- Blogging. Inbound marketing starts with blogging. A blog is the single best way to attract new visitors to your website. In order to get found by the right prospective customers, you must create educational content that speaks to them and answers their questions.
- Content Strategy. Your customers begin their buying process online, usually by searching to find something they have questions about. So, you need to make sure you’re showing up when and where they search. To do that, increase your presence with tools that help you define and implement your content strategy.
- Social Publishing. Successful inbound strategies are all about remarkable content - and social publishing allows you to share that valuable information on the social web, engage with your prospects, and put a human face on your brand. Interact on the networks where your ideal buyers spend their time.
Once you’ve attracted website visitors, the next step is to convert those visitors into leads by gathering their contact information. At the very least, you’ll need their email addresses. Contact information is the most valuable currency there is to the online marketer. So in order for your visitors to offer up that currency willingly, you need to offer them something in return! That “payment” comes in the form of content, like eBooks, whitepapers, or tip sheets - whatever information would be interesting and valuable to each of your personas.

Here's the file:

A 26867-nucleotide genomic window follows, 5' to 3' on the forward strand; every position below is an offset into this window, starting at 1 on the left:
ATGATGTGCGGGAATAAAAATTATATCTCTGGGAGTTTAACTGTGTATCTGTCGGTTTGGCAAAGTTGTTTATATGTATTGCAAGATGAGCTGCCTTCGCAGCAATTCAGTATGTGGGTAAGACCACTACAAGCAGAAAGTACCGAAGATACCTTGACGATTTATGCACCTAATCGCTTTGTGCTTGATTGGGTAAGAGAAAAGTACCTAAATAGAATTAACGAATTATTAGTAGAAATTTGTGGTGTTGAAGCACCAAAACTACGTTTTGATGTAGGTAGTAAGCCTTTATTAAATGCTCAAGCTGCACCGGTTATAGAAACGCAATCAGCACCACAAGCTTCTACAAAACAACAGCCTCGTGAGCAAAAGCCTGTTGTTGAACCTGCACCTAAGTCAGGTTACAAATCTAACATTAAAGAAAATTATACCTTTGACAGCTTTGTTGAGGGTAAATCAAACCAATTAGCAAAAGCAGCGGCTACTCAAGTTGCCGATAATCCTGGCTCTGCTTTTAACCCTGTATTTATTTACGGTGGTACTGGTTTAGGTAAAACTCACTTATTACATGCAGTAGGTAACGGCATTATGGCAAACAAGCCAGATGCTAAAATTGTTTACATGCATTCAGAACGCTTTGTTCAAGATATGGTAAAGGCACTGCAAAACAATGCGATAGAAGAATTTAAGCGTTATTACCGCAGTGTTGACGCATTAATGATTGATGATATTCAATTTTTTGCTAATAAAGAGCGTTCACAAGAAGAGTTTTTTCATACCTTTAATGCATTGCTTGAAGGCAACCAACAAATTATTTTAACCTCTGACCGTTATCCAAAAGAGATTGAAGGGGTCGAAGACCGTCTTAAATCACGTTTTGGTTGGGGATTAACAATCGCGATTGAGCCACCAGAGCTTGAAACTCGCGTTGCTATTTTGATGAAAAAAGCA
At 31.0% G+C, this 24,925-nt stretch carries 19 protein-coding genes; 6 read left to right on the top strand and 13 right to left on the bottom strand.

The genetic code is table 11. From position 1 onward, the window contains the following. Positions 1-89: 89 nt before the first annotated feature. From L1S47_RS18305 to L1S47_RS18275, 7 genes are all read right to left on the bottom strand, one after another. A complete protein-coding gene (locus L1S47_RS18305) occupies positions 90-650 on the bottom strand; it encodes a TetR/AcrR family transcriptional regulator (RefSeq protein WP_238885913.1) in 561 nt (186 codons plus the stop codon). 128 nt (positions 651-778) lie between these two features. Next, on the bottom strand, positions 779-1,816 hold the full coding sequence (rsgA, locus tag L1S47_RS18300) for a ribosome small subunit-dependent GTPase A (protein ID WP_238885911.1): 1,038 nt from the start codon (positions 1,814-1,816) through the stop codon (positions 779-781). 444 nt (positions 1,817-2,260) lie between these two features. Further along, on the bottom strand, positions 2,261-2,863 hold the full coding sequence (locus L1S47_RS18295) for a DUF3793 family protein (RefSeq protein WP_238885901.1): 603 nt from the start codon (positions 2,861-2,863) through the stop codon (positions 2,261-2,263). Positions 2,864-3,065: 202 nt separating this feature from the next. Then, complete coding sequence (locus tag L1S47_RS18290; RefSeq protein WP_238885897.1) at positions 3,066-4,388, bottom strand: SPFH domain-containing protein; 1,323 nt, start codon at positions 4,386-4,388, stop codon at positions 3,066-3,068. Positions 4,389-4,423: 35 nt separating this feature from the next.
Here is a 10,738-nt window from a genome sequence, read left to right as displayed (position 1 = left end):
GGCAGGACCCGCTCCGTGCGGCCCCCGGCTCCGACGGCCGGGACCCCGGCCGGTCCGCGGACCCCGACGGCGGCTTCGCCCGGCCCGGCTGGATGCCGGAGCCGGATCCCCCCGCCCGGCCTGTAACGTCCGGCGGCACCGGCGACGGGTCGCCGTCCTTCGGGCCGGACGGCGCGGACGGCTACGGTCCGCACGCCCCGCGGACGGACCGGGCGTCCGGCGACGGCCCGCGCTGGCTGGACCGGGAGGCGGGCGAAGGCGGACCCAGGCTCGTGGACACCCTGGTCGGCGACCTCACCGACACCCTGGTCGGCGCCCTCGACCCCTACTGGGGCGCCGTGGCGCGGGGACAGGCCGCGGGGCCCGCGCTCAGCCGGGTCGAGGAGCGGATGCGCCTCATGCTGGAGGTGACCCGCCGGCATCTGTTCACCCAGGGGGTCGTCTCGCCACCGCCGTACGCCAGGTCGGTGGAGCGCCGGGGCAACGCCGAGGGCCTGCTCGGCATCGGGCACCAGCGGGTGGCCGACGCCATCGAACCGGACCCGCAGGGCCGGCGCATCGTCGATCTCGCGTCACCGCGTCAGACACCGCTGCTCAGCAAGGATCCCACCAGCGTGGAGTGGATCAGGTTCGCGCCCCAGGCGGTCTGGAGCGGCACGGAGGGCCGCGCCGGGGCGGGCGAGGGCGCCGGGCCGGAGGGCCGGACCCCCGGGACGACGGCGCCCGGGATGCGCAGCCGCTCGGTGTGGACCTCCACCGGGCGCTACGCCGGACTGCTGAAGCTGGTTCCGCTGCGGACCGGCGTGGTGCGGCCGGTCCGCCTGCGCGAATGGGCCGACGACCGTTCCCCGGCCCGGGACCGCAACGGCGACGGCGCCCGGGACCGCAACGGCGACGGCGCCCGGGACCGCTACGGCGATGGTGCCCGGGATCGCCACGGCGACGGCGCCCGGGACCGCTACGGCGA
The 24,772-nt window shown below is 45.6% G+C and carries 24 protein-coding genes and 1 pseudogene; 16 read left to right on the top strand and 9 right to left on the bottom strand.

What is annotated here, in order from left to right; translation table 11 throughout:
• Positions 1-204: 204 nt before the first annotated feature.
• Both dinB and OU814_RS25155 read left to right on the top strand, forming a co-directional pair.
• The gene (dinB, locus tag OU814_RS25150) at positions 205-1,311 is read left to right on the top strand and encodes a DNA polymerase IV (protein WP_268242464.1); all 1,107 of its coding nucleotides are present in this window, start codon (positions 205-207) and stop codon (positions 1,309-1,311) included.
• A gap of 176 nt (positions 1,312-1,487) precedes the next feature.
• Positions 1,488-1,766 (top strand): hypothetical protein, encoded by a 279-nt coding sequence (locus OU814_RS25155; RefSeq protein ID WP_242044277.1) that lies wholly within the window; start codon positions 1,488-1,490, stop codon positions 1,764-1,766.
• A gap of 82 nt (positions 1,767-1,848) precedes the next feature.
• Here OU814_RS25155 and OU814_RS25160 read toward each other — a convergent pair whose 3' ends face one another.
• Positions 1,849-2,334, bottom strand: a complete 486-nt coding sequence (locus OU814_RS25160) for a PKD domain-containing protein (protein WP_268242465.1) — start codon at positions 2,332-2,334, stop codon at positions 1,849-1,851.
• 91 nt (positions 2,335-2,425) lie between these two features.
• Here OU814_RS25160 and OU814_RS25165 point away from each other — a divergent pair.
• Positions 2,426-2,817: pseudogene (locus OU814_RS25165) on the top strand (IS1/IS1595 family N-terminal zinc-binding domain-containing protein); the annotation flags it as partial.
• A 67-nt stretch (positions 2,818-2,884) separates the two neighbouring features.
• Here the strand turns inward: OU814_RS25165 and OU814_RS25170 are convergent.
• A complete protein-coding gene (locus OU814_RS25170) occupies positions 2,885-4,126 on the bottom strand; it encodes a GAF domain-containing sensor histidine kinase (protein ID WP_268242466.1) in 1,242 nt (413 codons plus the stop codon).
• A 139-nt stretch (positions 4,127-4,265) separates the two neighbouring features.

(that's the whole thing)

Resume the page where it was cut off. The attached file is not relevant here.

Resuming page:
Some of the most important tools in converting visitors to leads include:
- Forms. In order for visitors to become leads, they must fill out a form and submit their information. Optimize your form to make this step of the conversion process as easy as possible.
- Calls-to-Action. Calls-to-action are buttons or links that encourage your visitors to take action, like “Download a Whitepaper” or “Attend a Webinar.” If you don’t have enough calls-to-action or your calls-to-action aren’t enticing enough, you won’t generate leads.
- Landing Pages. When a website visitor clicks on a call-to-action, they should then be sent to a landing page. A landing page is where the offer in the call-to-action is fulfilled, and where the prospect submits information that your sales team can use to begin a conversation with them. When website visitors fill out a form on a landing page for the first time, that visitor becomes a contact.
You’re on the right track. You’ve attracted the right visitors and converted the right leads, but now you need to transform those leads into customers. How can you most effectively accomplish this feat? Certain marketing tools can be used at this stage to make sure you’re closing the right leads at the right times.
Closing tools include: